‘Imperialism’: Where Lenin Went Wrong
A hundred years ago last month Lenin’s pamphlet ‘Imperialism, The Highest Stage of Capitalism’ was published. We take another look at its defects.
In his introduction Lenin wrote that the pamphlet was based on the views of the English non-Marxist writer JA Hobson in his book Imperialism (1902) and those of the Austrian Social Democrat Rudolf Hilferding in his Finance Capital (1910). Hilferding, basing himself mainly on German experience, described how banks, through what would now be called their investment banking side, had come to merge with industrial capital, raising capital for them and not only charging for this but retaining a share for themselves. Hobson, who was an underconsumptionist, argued that what had led to imperialism, as investment and territorial expansion abroad, was a surplus of capital that could not find a profitable outlet in the home country.
Lenin combined these views to come up with a definition of imperialism as ‘the monopoly stage of capitalism’ where ‘finance capital’ as the ‘bank capital of a very few big monopolist banks’ had ‘merged with the capital of the monopolist combines of industrialists’. Accepting Hobson’s surplus capital theory, Lenin said that ‘monopoly capitalism’ led to the formation of ‘international monopolist capitalist combines which share the world amongst themselves’ and to the ‘territorial division of the whole world among the biggest capitalist powers’.
This was a passable description of some aspects of capitalism at the time, especially in Germany, and Lenin’s was correct in seeing the First World War as a war over the division of the world amongst the biggest capitalist powers. On the other hand, his acceptance of Hobson’s theory of surplus capital as an explanation for the ‘export of capital’. ie overseas investment, was dubious. A more straightforward explanation for the capital being invested abroad would be that it was more profitable to invest it there rather than at home.
Lenin was also mistaken to see the German-style merger of bank and industrial capital as ‘the highest stage of capitalism’. It was a common view amongst the Social Democratic parties at the time that capitalist competition would lead to monopoly and that what socialists had to do was to take these into common ownership and re-orient production to satisfying people’s needs rather than for profit. Karl Kautsky had speculated that the process of monopolisation could lead to a single world trust and a non-aggression arrangement between the imperialist powers, which he called ‘ultra-imperialism’. Lenin had a point when he said that this was impossible as the powers would never agree on a permanent carve-up of the world but would seek to change this as their respective strengths changed. But he failed to see that this applied to ‘monopolies’ in his ‘imperialist’ countries. The capitalist class there was not a monolithic bloc but different sections had different interests and none wanted to be held to ransom by some monopoly. Hence ‘trust-busting’ legislation in the US and nationalisation and the threat of nationalisation in Britain.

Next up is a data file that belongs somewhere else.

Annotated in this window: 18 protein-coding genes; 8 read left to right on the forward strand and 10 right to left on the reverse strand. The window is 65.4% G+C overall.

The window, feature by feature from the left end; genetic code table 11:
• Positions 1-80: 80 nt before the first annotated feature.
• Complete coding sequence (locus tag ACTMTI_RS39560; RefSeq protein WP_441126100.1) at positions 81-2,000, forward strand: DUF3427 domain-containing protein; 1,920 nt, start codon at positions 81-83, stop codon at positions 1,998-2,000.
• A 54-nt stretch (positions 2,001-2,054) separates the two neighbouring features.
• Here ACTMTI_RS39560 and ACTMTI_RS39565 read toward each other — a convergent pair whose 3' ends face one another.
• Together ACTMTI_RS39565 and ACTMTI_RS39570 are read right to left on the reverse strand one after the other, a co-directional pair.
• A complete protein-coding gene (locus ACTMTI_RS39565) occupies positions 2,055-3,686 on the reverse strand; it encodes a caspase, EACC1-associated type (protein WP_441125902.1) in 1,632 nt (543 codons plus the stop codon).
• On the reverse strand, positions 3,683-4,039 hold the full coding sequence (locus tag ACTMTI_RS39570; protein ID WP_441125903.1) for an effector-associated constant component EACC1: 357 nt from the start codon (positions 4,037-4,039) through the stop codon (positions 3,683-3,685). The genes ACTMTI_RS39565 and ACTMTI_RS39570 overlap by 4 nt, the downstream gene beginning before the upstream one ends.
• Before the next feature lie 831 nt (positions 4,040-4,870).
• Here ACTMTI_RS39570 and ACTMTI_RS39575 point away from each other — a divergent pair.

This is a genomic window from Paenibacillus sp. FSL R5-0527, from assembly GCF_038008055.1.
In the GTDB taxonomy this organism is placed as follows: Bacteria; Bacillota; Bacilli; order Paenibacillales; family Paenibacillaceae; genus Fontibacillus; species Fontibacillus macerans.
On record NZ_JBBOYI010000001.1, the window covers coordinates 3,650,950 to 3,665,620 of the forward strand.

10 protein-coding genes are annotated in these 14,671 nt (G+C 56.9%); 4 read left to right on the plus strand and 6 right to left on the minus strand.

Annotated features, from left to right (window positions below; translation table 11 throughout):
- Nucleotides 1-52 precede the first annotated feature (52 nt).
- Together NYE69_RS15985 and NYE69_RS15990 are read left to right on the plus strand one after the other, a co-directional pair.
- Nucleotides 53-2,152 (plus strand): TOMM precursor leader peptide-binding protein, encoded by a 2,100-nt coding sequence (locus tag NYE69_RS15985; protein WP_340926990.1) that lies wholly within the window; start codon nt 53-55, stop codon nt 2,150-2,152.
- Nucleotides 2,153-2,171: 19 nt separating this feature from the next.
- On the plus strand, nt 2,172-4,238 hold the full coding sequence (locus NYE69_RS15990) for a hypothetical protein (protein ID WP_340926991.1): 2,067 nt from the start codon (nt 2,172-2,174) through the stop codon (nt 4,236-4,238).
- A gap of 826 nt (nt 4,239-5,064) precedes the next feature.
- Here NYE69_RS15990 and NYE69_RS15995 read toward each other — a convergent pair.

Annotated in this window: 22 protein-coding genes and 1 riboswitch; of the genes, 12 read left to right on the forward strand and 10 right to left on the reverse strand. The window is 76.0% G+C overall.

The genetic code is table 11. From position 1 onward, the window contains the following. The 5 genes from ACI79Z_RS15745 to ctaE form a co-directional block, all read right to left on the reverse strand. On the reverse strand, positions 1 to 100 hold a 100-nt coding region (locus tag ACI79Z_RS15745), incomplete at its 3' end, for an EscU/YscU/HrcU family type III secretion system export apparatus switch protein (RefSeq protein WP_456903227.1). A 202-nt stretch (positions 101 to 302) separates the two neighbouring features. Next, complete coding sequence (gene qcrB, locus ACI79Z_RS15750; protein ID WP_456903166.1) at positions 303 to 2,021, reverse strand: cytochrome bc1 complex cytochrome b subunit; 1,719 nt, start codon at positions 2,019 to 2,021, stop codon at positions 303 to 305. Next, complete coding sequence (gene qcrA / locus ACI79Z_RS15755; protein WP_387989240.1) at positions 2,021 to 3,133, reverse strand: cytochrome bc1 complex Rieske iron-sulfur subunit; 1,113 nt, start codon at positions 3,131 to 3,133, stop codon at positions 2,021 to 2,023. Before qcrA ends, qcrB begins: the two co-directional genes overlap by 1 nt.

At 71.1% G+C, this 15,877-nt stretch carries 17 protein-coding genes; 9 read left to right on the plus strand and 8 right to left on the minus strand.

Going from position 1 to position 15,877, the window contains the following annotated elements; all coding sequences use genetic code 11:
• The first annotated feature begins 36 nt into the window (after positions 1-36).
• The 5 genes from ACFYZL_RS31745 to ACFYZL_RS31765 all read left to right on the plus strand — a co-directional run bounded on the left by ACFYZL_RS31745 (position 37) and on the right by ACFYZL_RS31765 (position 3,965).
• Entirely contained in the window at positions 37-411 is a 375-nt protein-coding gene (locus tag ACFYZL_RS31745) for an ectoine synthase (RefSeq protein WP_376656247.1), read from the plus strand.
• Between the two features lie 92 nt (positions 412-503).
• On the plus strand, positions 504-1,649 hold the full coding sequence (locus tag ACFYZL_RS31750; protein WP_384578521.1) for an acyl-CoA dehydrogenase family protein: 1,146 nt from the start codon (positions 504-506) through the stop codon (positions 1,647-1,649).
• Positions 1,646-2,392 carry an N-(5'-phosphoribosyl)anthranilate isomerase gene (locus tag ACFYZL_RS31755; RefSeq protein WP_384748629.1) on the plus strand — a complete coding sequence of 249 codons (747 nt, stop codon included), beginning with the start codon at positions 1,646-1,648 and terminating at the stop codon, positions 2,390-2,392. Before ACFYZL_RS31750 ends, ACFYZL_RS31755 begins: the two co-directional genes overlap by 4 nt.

True to his polemical style, Lenin attributed a motive to Kautsky, accusing him of advocating a peaceful, united world capitalism even though Kautsky had only envisaged ‘ultra-imperialism’ as a theoretical possibility. Lenin posited a link between the ‘opportunism’ of which he accused Kautsky and ‘imperialism’, arguing that the reformism of the Social Democratic and Labour parties of Europe was due to the ‘imperialist’ powers using a part of their ‘high monopoly profits’ to bribe ‘certain sections of the workers’ into supporting both reformism and the state in which they lived. After the Bolshevik coup d’etat this was developed into a full-blown theory that the top layer of workers in the countries with colonies had been bribed to support capitalism out of the super-profits of colonial exploitation and that the independence of colonial territories would undermine this, with the result that, deprived of their share of the super-profits, the workers there would abandon reformism and become revolutionary.
This was mistaken on a number of counts. First, it goes against the Marxian theory of wages that wages are the price of what workers sell and that higher wages reflect higher training and skills, not any share of surplus value as Lenin implied. Second, it led to supporting the creation of new capitalist states to the benefit of a local capitalist class. Third, it assumes that workers would become less reformist if their standard of living fell.
Lenin himself mentioned an objection, which he attributed to the anti-war Menshevik Martov, that the situation for socialists would be pretty hopeless ‘if it were precisely the best paid workers who were inclined towards opportunism’, e.g. skilled engineering workers. Lenin’s reply was, typically, to accuse Martov too of defending opportunism and reformism.
If the Bolsheviks had not retained power in Russia this work would have remained an obscure, dated pamphlet. However, due to Lenin’s position and later quasi-deification, it became inflated into a serious work of research and theory. The result was that its mistaken ideas – especially about some workers sharing in colonial exploitation and that socialists should support the ‘anti-imperialism’ of rising capitalist classes – became more widely accepted than they otherwise would have.